Protected areas and community costs: A comparative study of cases from Zimbabwe
Dr. Tanyaradzwa Chigonda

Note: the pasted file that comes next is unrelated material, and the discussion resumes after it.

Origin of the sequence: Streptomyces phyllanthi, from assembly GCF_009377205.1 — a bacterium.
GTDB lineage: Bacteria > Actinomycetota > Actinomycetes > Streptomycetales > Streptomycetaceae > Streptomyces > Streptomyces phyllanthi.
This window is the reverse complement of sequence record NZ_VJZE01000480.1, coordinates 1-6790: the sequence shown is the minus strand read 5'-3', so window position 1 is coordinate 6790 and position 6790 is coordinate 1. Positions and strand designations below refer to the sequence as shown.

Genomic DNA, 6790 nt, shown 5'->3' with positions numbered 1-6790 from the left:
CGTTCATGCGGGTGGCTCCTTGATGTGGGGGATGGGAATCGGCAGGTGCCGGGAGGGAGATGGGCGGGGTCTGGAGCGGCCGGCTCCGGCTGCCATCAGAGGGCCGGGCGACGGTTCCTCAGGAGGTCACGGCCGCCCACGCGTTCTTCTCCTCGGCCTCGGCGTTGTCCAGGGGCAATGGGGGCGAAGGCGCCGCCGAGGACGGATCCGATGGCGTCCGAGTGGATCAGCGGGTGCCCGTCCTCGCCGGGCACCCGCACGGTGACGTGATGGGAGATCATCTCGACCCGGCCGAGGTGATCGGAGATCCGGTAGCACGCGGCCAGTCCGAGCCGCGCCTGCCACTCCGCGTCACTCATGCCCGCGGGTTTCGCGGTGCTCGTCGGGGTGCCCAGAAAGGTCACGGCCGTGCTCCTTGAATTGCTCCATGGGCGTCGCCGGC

Communities adjacent to protected areas worldwide endure various costs from conservation areas. This study compared livelihood costs from the Mahenye community-conserved area and the Malilangwe private wildlife reserve in south-eastern Zimbabwe to the Mahenye and Chizvirizvi communities respectively. Both quantitative and qualitative approaches were used in undertaking primary research in the case study communities. Among the livelihood costs common to both the Mahenye and Chizvirizvi residents from the two conservation areas included loss of land and curtailed access to traditionally used resources. Additional livelihood costs peculiar to Mahenye residents included the devouring of crops and livestock by wild animals, loss of human life or injury by wildlife and the spreading of wildlife diseases to livestock. With the exception of quelea birds infesting fields of small-grained crops, an electric fence around Malilangwe has eliminated most livelihood costs from the private protected area’s wildlife to Chizvirizvi. The identified livelihood costs from the two conservation areas have further been aggravated by lack of compensation to affected households. Measures should be taken to strengthen problem animal control in Mahenye, while both conservation areas should come up with some compensation criteria to cover affected households.